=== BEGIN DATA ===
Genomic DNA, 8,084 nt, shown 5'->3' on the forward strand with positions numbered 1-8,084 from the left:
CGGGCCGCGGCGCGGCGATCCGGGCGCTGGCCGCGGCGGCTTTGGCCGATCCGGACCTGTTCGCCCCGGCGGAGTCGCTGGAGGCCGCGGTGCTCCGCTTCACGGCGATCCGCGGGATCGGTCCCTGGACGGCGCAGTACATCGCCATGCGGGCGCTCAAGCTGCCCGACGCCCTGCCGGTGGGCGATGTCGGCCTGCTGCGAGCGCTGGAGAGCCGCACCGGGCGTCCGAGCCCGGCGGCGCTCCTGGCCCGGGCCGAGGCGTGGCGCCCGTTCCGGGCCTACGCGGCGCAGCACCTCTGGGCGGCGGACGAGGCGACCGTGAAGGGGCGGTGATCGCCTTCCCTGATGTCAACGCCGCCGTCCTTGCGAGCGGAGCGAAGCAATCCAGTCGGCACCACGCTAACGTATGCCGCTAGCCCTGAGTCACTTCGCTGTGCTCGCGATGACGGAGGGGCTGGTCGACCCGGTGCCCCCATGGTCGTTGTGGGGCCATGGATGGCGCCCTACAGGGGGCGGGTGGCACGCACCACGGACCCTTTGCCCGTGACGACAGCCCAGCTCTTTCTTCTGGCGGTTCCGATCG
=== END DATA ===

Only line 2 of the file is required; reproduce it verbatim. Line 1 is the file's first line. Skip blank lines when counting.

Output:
CGGGCCGCGGCGCGGCGATCCGGGCGCTGGCCGCGGCGGCTTTGGCCGATCCGGACCTGTTCGCCCCGGCGGAGTCGCTGGAGGCCGCGGTGCTCCGCTTCACGGCGATCCGCGGGATCGGTCCCTGGACGGCGCAGTACATCGCCATGCGGGCGCTCAAGCTGCCCGACGCCCTGCCGGTGGGCGATGTCGGCCTGCTGCGAGCGCTGGAGAGCCGCACCGGGCGTCCGAGCCCGGCGGCGCTCCTGGCCCGGGCCGAGGCGTGGCGCCCGTTCCGGGCCTACGCGGCGCAGCACCTCTGGGCGGCGGACGAGGCGACCGTGAAGGGGCGGTGATCGCCTTCCCTGATGTCAACGCCGCCGTCCTTGCGAGCGGAGCGAAGCAATCCAGTCGGCACCACGCTAACGTATGCCGCTAGCCCTGAGTCACTTCGCTGTGCTCGCGATGACGGAGGGGCTGGTCGACCCGGTGCCCCCATGGTCGTTGTGGGGCCATGGATGGCGCCCTACAGGGGGCGGGTGGCACGCACCACGGACCCTTTGCCCGTGACGACAGCCCAGCTCTTTCTTCTGGCGGTTCCGATCG